Composite Order

The Classical Composite Order was developed in Rome. It is called ‘composite’ because it combines the volutes of the Ionic order with the acanthus leaves of the Corinthian.

 Composite order column
Composite order column

Image source: http://www.yourdictionary.com/composite-order



 

Composite order

The Roman orders comprised the Greek orders revisited (Doric, Ionic and Corinthian) plus their own additions (Tuscan and Composite). The orders were rediscovered during the Renaissance. They based their definitions on the writings of Roman architect Vitruvius and on first-hand observations of the buildings the latter described in De Architectura (Ten Books of Architecture).

Info source: https://www.theguardian.com/artanddesign/2011/sep/10/identify-roman-orders-architecture

Five roman orders
Five roman orders

Imagesource: https://www.britannica.com/technology/order-architecture

Composite order- Characteristics

  • Columns are tall and slender; it is 10 diameters high.
  • Capitals have acanthus leaves with big scrolls and its entablature sports an ostentatiously sculpted frieze and cornice.
  • The volutes of the Ionic capital were adapted from Phoenician and Egyptian capital designs. The volutes are larger and there is generally some ornament placed centrally between the volutes.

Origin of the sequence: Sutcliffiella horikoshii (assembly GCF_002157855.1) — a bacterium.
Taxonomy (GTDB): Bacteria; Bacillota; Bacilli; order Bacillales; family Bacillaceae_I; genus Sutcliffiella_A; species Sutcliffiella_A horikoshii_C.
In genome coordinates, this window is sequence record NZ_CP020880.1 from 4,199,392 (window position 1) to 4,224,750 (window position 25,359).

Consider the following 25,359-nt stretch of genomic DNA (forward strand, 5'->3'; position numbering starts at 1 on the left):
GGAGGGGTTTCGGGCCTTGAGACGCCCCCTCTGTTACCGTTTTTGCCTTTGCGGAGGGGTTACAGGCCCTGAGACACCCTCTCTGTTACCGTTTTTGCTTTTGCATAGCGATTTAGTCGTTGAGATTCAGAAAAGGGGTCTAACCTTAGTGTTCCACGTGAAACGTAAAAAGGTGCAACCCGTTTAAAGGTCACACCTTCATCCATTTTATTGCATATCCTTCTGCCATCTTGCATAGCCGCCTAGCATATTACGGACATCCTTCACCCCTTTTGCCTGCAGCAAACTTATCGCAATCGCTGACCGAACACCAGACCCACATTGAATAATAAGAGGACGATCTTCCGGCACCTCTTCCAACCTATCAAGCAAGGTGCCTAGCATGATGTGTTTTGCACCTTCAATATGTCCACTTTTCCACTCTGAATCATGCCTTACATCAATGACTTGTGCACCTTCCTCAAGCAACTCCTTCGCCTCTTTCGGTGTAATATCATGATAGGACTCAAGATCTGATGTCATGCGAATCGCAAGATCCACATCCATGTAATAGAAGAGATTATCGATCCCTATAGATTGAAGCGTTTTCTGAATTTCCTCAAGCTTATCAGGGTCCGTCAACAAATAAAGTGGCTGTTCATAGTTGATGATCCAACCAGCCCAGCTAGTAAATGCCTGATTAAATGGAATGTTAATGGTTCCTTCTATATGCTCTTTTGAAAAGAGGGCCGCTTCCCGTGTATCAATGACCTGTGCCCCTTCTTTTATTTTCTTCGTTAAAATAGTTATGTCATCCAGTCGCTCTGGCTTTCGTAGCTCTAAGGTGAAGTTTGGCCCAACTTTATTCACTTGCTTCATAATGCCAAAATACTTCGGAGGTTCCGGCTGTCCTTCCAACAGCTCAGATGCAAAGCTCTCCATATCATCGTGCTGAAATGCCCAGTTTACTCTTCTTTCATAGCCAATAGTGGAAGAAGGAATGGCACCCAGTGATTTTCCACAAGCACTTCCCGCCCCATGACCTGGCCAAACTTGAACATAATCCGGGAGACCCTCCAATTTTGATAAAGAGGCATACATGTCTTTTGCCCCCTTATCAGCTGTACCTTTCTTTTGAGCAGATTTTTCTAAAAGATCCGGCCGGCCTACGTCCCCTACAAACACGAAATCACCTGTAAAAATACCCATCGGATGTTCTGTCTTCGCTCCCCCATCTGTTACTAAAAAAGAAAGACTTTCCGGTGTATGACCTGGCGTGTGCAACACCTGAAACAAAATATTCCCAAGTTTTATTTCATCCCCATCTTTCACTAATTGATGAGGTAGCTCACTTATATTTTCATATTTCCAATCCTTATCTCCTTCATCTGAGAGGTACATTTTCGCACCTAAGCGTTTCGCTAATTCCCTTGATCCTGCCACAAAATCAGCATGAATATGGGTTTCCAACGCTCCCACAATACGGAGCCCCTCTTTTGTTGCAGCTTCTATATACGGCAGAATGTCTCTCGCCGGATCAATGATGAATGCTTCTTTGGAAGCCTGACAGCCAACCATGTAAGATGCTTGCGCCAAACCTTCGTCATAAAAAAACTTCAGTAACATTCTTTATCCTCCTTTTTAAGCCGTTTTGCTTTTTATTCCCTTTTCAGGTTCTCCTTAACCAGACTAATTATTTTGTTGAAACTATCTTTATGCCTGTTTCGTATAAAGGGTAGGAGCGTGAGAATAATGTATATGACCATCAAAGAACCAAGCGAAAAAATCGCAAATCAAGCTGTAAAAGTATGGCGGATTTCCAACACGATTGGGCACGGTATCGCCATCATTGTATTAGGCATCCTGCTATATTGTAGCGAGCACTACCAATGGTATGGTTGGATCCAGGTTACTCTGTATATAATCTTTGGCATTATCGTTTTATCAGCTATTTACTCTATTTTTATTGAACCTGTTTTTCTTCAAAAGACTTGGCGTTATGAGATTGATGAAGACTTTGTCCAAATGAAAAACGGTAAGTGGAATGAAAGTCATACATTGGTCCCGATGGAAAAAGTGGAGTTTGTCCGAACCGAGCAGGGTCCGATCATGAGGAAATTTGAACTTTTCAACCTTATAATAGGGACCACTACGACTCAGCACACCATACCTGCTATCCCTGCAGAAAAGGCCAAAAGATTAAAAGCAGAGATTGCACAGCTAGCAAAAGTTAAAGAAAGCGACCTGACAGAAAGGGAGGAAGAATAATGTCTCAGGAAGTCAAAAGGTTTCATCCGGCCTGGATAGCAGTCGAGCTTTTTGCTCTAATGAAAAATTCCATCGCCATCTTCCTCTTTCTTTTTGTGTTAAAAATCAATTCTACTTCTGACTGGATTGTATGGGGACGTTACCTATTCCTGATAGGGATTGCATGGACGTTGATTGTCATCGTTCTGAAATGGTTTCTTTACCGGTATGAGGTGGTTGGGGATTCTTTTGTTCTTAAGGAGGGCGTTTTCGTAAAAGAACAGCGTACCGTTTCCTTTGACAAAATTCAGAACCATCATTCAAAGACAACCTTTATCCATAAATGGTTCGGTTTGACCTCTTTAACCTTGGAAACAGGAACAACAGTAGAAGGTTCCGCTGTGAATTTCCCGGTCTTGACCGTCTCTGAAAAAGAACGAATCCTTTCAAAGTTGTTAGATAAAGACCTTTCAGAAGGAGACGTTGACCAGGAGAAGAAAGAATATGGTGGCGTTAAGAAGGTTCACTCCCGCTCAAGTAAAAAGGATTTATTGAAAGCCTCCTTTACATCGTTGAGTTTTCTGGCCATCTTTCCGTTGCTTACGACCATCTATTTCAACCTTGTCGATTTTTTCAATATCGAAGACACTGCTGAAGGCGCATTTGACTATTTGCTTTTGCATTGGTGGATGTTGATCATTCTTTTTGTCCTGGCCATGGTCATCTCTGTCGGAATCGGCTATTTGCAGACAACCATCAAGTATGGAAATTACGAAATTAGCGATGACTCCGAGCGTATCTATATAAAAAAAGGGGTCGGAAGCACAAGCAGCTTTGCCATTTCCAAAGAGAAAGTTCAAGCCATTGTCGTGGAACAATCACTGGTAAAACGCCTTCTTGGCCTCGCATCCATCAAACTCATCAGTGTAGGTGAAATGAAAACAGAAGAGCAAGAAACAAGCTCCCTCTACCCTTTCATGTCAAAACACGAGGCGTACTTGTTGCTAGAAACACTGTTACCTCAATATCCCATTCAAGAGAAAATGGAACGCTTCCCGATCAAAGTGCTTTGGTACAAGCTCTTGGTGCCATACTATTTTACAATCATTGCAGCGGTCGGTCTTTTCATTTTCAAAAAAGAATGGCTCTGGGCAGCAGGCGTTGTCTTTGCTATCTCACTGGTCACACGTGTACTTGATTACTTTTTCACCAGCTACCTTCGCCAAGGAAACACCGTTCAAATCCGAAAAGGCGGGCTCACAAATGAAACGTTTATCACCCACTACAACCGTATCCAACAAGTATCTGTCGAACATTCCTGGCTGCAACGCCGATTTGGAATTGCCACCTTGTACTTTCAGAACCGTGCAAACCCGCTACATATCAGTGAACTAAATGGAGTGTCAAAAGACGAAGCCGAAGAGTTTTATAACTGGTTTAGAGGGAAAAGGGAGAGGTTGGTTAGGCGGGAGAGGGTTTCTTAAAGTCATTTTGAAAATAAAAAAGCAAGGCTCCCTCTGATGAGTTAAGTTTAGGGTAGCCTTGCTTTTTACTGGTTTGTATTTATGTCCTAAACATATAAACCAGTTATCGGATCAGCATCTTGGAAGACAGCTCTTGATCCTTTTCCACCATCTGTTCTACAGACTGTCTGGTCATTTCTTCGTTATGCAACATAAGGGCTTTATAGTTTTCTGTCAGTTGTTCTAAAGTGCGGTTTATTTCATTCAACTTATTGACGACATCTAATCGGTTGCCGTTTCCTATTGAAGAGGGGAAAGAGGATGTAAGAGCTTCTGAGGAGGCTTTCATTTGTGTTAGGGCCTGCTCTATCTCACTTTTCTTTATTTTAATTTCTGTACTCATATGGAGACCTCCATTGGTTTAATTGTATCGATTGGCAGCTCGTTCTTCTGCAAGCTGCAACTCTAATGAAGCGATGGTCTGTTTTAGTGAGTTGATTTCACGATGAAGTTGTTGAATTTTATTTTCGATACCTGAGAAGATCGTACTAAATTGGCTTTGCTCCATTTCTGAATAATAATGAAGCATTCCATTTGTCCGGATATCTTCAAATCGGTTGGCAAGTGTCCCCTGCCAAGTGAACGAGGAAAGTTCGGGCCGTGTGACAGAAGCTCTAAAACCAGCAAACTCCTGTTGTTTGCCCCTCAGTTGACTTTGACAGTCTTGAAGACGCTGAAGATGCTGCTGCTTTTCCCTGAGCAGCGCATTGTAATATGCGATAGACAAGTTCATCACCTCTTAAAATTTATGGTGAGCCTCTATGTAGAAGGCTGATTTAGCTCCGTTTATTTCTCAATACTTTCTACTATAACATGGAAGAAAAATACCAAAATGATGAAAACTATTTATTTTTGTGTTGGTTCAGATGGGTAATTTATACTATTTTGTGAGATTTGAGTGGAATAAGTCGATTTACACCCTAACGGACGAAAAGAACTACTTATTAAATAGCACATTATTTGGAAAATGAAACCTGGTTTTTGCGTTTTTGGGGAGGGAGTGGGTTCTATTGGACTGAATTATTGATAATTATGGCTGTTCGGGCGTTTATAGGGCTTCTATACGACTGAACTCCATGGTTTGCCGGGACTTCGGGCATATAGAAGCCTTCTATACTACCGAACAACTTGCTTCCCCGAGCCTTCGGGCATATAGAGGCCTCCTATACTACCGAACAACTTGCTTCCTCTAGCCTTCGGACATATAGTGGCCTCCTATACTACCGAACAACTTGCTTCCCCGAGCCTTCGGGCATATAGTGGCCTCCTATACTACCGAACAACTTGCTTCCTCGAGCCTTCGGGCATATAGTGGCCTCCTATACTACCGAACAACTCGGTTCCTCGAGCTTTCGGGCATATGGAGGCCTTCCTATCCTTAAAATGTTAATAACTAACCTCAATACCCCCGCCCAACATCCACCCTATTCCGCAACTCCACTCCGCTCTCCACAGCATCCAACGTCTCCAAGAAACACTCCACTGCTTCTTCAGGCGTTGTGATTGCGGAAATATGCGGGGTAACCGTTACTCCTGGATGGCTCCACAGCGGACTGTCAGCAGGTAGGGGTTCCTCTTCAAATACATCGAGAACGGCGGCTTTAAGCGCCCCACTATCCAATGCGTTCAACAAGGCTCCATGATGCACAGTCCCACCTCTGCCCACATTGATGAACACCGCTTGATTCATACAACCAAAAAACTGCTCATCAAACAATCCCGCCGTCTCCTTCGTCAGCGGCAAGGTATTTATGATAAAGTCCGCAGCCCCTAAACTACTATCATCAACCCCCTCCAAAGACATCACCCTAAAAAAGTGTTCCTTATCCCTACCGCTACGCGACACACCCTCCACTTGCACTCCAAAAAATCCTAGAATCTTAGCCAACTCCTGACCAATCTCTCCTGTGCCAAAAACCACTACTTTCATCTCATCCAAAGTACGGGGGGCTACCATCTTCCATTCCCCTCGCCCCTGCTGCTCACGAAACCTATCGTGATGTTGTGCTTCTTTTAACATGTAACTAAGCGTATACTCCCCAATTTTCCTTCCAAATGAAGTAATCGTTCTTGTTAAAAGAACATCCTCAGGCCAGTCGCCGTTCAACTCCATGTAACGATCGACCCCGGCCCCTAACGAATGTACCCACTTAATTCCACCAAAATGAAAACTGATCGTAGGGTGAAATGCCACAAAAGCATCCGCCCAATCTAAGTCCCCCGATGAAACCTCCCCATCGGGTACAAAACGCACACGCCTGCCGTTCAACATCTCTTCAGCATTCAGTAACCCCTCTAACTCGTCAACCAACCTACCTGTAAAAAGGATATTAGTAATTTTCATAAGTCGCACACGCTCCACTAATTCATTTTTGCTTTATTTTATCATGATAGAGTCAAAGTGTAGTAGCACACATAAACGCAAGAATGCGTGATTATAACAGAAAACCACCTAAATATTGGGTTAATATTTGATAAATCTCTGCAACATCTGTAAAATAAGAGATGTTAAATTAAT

• The order determines the shape, proportion and decoration of the basic architectural elements: the vertical, supporting column (with its base, shaft and capital) and the horizontal, supported entablature.
  • Entablatures are the tallest of all the orders at a height of 2 diameters; it is divided into three registers, from bottom to top: the architrave, frieze and cornice.
  • Composite order displays decoration that reflects a sense of triumph; it was utilized to represent victory, prestige, opulence and success.
Facade of Church of San Carlo alle Quattro Fontane by Francesco Borromini
Church of San Carlo alle Quattro Fontane by Francesco Borromini

Image source: https://en.wikipedia.org/wiki/San_Carlo_alle_Quattro_Fontane

Arch of Titus (AD 82) in Forum in Rome, constructed  by the emperor Domitian after the death of his brother Titus to commemorate him.

Arch of Titus
Arch of Titus

Imagesource: https://en.wikipedia.org/wiki/Arch_of_Titus

Composite Order Today

Palazzo Madama, Turin– It was the first Senate of the Italian Kingdom, and takes its traditional name from the embellishments it received under two queens (madama) of the House of Savoy.

Palazzo Madama, Turin- inside
Palazzo Madama, Turin- inside

Image source: https://it.pinterest.com/massimilianoare/palazzo-madama-torino/

Lescot Wing is is the oldest portion above ground of the Louvre Palace, in ParisFrance. It was executed to the designs of the architect Pierre Lescot between 1546 and 1551.

Lescot Wing
Lescot Wing

Image source: http://shop.columns.com/classical-orders-composite.aspx